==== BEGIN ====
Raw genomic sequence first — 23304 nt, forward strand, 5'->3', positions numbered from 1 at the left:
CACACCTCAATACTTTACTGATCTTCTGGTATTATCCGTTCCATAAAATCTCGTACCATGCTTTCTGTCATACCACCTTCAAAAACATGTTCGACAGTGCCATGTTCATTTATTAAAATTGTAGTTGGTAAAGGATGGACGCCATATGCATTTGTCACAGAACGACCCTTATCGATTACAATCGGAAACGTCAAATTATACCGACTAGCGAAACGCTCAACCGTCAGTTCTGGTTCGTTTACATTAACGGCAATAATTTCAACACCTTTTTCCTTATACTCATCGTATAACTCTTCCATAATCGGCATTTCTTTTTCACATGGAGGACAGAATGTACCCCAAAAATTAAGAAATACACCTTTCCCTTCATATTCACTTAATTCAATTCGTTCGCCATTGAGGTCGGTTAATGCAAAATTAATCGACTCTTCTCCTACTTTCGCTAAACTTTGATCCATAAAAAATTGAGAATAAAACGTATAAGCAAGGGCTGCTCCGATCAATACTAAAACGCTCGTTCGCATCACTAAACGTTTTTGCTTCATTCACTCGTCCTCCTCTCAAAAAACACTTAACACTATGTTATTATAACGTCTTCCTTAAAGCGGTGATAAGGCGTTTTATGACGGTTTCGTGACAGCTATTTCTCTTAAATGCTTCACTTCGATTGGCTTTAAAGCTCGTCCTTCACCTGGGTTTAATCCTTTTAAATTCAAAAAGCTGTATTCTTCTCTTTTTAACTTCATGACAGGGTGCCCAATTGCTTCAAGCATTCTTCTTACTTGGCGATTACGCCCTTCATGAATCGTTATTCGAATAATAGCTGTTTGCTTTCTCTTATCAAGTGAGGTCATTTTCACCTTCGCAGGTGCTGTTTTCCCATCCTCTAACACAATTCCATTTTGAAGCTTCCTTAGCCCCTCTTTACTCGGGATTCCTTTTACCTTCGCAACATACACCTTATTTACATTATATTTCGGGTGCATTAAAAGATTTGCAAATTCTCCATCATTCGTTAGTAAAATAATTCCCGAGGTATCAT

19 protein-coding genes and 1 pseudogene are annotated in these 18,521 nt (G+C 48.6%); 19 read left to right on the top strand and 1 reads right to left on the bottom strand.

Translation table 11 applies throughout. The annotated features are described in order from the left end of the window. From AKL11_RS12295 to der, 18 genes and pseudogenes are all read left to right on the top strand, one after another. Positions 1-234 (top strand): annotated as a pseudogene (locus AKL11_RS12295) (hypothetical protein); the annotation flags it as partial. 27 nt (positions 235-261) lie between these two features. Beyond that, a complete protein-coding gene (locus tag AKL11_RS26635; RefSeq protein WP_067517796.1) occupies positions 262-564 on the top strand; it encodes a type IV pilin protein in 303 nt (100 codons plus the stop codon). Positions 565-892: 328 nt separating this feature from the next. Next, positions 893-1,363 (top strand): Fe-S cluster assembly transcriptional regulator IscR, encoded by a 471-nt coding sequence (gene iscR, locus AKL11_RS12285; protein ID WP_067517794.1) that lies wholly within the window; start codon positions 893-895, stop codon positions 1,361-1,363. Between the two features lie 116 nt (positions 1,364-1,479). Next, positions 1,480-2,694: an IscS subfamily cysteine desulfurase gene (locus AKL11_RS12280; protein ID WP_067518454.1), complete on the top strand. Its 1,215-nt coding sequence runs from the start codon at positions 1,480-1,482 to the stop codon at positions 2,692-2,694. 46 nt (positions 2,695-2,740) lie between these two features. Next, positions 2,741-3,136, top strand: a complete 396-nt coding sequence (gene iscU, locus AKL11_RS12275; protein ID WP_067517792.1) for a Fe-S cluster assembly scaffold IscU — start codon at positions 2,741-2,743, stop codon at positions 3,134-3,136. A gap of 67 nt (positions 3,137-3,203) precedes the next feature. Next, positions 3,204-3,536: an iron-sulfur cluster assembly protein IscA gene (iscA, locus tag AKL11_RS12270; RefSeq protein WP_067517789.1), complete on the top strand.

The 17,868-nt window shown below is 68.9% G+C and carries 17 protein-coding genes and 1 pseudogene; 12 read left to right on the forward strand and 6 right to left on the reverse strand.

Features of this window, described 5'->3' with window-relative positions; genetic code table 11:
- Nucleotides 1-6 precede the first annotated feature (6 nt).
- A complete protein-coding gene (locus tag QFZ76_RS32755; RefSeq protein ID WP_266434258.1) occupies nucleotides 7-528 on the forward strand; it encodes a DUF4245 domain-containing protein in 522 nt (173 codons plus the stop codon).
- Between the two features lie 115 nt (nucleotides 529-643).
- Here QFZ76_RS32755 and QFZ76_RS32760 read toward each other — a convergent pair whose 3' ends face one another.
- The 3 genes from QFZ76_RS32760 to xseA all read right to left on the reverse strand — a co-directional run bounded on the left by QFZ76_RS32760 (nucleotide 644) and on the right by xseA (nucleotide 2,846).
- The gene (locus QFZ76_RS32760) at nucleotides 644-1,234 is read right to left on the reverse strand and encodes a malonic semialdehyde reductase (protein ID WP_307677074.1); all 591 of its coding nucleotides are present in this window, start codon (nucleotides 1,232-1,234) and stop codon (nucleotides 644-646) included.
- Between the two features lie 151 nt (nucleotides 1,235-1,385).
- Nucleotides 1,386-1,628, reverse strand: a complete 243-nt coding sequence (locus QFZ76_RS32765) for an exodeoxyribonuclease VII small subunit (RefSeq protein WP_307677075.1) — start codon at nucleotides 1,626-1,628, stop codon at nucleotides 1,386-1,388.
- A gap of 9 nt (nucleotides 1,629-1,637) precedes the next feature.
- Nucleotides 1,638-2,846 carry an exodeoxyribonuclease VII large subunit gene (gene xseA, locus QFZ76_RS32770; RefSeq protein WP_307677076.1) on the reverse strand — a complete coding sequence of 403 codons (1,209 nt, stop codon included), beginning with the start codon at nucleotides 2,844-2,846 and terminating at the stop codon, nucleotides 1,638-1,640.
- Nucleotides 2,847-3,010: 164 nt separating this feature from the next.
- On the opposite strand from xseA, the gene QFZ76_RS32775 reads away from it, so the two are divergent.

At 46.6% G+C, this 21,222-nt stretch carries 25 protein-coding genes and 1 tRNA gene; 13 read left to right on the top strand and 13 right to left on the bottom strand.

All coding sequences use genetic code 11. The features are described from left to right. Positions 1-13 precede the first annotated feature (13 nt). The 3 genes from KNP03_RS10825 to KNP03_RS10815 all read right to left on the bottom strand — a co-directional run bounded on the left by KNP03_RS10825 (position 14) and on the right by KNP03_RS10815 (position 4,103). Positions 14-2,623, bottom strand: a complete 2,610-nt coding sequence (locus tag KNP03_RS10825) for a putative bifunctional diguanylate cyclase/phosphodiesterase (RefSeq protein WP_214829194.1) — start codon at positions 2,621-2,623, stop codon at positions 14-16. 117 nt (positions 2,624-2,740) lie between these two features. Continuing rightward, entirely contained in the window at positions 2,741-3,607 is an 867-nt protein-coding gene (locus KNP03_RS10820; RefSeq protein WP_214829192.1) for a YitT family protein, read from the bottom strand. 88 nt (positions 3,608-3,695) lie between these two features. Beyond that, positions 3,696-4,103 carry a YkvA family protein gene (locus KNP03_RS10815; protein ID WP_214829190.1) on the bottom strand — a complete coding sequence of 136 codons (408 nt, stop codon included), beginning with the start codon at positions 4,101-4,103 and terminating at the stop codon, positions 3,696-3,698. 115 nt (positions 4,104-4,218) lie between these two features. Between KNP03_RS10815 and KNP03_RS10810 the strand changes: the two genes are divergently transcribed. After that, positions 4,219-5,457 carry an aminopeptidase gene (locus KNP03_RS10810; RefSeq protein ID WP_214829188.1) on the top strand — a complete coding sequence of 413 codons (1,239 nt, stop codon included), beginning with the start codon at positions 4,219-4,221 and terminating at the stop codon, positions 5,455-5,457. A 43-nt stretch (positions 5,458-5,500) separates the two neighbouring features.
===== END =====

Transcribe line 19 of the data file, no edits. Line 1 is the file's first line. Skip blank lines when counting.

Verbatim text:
At 46.6% G+C, this 21,222-nt stretch carries 25 protein-coding genes and 1 tRNA gene; 13 read left to right on the top strand and 13 right to left on the bottom strand.